A long-held fear for those who care about the Snake River came to pass in mid-September when quagga mussels were found in the river near Twin Falls during routine invasive species monitoring by the Idaho State Department of Agriculture (ISDA). The discovery of this invasive, non-native species in Idaho is very troubling and the potential spread to the entire Snake and Columbia River systems would be catastrophic, with the potential to significantly disrupt aquatic ecosystems and trigger widespread economic impacts.  

Aquatic pesticide treatment

In response to the recent detection of quagga larvae (known as veligers) and at least one adult mussel, ISDA has coordinated a rapid response in coordination with other state and federal agencies. Without any viable alternatives to eradicate the invasive mussels before they got a foothold in the Snake River, ISDA decided to proceed with treatment using a copper-based pesticide product called Natrix. According to the Natrix label, “this copper product is toxic to fish and aquatic organisms.” During the Twin Falls town hall meeting on Oct. 1, Director Chewalt noted that the planned treatment represented “the most aggressive approach of any effort in the U.S.”

The initial treatment phase occurred from October 3-13, using approximately 40,000 gallons of Natrix in total to achieve the desired target concentration in the river. Unsurprisingly, the initial reports have indicated that there has been high mortality of fish, plankton, shellfish and vegetation in the 6-mile treatment area, with some additional downstream mortality as a result of the oxygen depletion in the water as the material decomposes. In a recent interview, IDFG director Jim Fredericks said, “Not all fish are dead in there, but the majority likely have been killed. That’s thousands of fish. It is a large number.” IDFG will assess the total damage to the fishery by comparing electrofishing surveys conducted before and after the treatment. Because the copper pesticide passes through the gills of fish and does not accumulate in the tissue, it does not appear to threaten wildlife or birds that may consume the dead fish. 

In the below photos from the Snake River downstream of Twin Falls, you can clearly see the fish mortality and disintegration of aquatic plants in the river, both of which were to be expected with this treatment:

What’s next?

ISDA is currently evaluating the efficacy of the treatment and are actively monitoring for veliger presence in the river. The one adult quagga mussel that was identified before the treatment died as a result of the treatment, providing some reason for optimism. Depending on the outcome of this initial treatment, ISDA may pursue secondary treatment. Furthermore, this section of the Snake River will likely need to be intensely monitored for the next several years to check for signs of quaggas.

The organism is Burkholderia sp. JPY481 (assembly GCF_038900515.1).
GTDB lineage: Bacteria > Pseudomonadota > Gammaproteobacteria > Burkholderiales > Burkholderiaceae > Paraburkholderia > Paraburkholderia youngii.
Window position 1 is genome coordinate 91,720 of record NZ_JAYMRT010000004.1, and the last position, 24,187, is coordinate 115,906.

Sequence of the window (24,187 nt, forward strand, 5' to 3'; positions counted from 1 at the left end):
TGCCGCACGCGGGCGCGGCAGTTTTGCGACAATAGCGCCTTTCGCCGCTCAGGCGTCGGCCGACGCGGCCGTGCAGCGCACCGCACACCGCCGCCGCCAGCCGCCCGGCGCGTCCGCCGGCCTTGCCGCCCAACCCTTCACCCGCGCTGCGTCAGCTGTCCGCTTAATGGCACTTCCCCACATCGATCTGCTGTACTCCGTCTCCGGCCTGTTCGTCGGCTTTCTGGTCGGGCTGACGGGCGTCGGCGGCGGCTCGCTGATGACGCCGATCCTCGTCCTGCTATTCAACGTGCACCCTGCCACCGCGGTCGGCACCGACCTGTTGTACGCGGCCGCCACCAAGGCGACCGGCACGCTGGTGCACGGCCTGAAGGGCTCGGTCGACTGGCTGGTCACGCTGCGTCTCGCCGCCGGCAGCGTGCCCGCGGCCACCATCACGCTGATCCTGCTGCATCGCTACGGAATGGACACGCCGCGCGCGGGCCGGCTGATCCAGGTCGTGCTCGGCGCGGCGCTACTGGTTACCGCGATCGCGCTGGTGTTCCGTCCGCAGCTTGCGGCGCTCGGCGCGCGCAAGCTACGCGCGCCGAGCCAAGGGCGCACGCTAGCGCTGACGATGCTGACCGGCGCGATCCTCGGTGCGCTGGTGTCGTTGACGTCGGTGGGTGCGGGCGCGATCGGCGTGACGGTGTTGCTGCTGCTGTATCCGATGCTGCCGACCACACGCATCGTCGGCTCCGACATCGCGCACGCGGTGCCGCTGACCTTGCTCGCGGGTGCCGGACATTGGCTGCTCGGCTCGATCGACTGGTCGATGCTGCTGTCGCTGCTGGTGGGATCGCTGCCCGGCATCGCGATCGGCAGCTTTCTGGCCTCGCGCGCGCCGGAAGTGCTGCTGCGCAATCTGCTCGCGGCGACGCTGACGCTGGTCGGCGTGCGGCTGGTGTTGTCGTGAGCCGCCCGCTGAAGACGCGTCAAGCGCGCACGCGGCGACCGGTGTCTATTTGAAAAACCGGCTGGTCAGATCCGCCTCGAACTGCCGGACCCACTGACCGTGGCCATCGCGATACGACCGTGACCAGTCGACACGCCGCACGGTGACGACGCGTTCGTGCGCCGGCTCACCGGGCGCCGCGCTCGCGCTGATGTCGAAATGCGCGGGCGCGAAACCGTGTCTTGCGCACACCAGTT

Regardless of whether the treatment is effective, it should be evident to all Idahoans that we need to redouble our efforts to monitor for the potential introduction of mussels into Idaho’s waters. The location and effectiveness of boat check and decontamination stations should be closely evaluated by ISDA, the Governor, and the Idaho Legislature. 

Furthermore, ICL remains concerned about the precedent this treatment effort may set. While we are hopeful that the aggressive treatment will be successful, in the event that it is not, we have significant reservations about expanding or repeating this treatment in the Mid-Snake or beyond, and emphasize that each occurrence of invasive mussels warrants site-specific consideration. ICL also continues to seek information on potential secondary mussel control efforts in the river, including the use of niclosamide (another pesticide) and pseudomonas (a biological control).

In the mid-Snake River, additional investments will be needed to restore habitat impacted by the treatments, and to promote recovery. In addition, concerns with water quality in the mid-Snake River have long been a focus of ICL’s, and the discovery of these invasive quagga mussels in this section of the river provides an impetus to redouble efforts to restore the Snake to a healthy, ecologically functioning river.

Learn more about the latest updates on the quagga mussel issue at our upcoming webinar – November 1st at 7 pm.

For more information and ongoing updates regarding quagga mussels in the Snake River, visit ISDA’s official site at https://agri.idaho.gov/main/plants/snake-river-quagga-mussel-veligers/.

To stay updated on this issue and other issues facing the Mid-Snake River, sign up for our Snake River Campaign email updates.